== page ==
Why Tanzania Is Still Top of the Safari Charts

Why Tanzania Is Still Top of the Safari Charts
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The Serengeti, image courtesy of Christopher Clark

Misinformed fears about the threat of Ebola and the sporadic spikes of terrorism in certain parts of neighbouring Kenya have both taken a toll on Tanzania's tourism over the past couple of years, with tourism arrivals notably down in 2015 compared to 2014.

But with the furor around Ebola slowly petering out (with any lingering threat found closer to London than it is to Tanzania), and with little chance of Kenya's problems trickling across the border, the wiser and braver among you might have already discovered that there is probably no better time to experience this stunning part of East Africa.

Tanzania's numerous stunning wild spaces and tourist attractions have certainly lost none of their shine, and most are currently uncharacteristically free of the droves of tourists that have descended on them in past years.

So while tourists can be a very fickle bunch, Tanzania stays stoic and steadfast at the top of the safari table. Here's a few reasons why:

The Northern Circuit

Cheetah in the plains of the Serengeti, courtesy of Christopher Clark

This celebrated safari circuit centers on the Serengeti and Ngorongoro Crater. If you close your eyes and imagine "safari", the Serengeti is what you'll see: seemingly-endless grass plains, great herds of wildebeest, flat-topped acacias punctuating the horizon, stellar sunsets and so many big cats you might think you're hallucinating. Driving around this enormous national park you're likely to find yourself singing the theme song to the Lion King. Unsurprisingly, the Serengeti came out comfortably top of the pile in SafariBookings' recent list of the 50 best national parks in Africa.

On the fringes of the Serengeti, the Ngorongoro Conservation Area has just as much allure and is a UNESCO World Heritage Site. Here you can witness the Maasai people continuing to practice their traditional way of life whilst co-existing with an unprecedented population of African fauna. The Ngorongoro Crater, the largest caldera on earth, is home to the majority of the big game and provides a truly unique backdrop to the game viewing experience.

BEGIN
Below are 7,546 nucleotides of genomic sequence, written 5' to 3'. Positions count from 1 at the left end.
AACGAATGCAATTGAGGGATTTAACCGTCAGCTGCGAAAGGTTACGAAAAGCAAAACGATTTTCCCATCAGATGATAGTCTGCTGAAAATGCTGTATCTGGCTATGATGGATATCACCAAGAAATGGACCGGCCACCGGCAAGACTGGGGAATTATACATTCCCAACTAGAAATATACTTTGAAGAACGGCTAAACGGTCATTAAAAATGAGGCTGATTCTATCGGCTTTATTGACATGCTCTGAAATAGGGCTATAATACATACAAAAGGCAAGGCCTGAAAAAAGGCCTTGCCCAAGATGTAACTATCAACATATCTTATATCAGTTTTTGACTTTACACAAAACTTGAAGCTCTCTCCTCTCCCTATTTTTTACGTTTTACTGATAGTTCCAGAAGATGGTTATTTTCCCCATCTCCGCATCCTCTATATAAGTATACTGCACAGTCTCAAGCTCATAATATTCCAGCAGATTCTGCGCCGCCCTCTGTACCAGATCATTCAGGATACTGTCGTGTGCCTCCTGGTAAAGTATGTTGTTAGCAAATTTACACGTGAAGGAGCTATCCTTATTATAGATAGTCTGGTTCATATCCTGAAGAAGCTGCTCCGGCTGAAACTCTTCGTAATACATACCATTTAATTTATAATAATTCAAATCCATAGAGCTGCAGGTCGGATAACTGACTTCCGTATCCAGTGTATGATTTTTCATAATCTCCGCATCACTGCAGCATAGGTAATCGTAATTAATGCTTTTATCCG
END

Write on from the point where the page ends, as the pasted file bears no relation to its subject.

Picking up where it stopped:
The Northern Circuit also has a number of lesser-known gems. The relatively small, peaceful and very pretty Tarangire National Park has one of Africa's highest densities of elephants, while the coruscating and almost other-worldly expanse of Lake Natron boasts a staggering flamingo population and is presided over by an active volcano known to the Maasai as The Mountain of God.

The best way to enjoy this feted safari circuit in all its unadulterated glory, like you're Ernest Hemingway himself, is on a luxury private camping safari, such as Tanzania-Experience's Mobile Explorer Safari option.

The Southern Circuit

A walking safari in Selous Game Reserve, courtesy of Murky1

The Southern Circuit is often neglected by tourists in favor of the more famous Northern Circuit, but this is a large part of its appeal. Ask your Tanzanian guides what their favorite park is and many will single out one of the Southern Circuit behemoths, either Ruaha or Selous.

At a staggering 45,000km2, Selous Game Reserve is Africa's biggest game reserve and one of the biggest protected areas in the world. To put that into perspective, the reserve is bigger than Switzerland, but with lots more game and a lot less Swiss people -- or any other kind of people for that matter. This vast and remote wilderness area is a great place for river safaris on the Rufiji , Tanzania's largest river, as well as the ubiquitous game drives.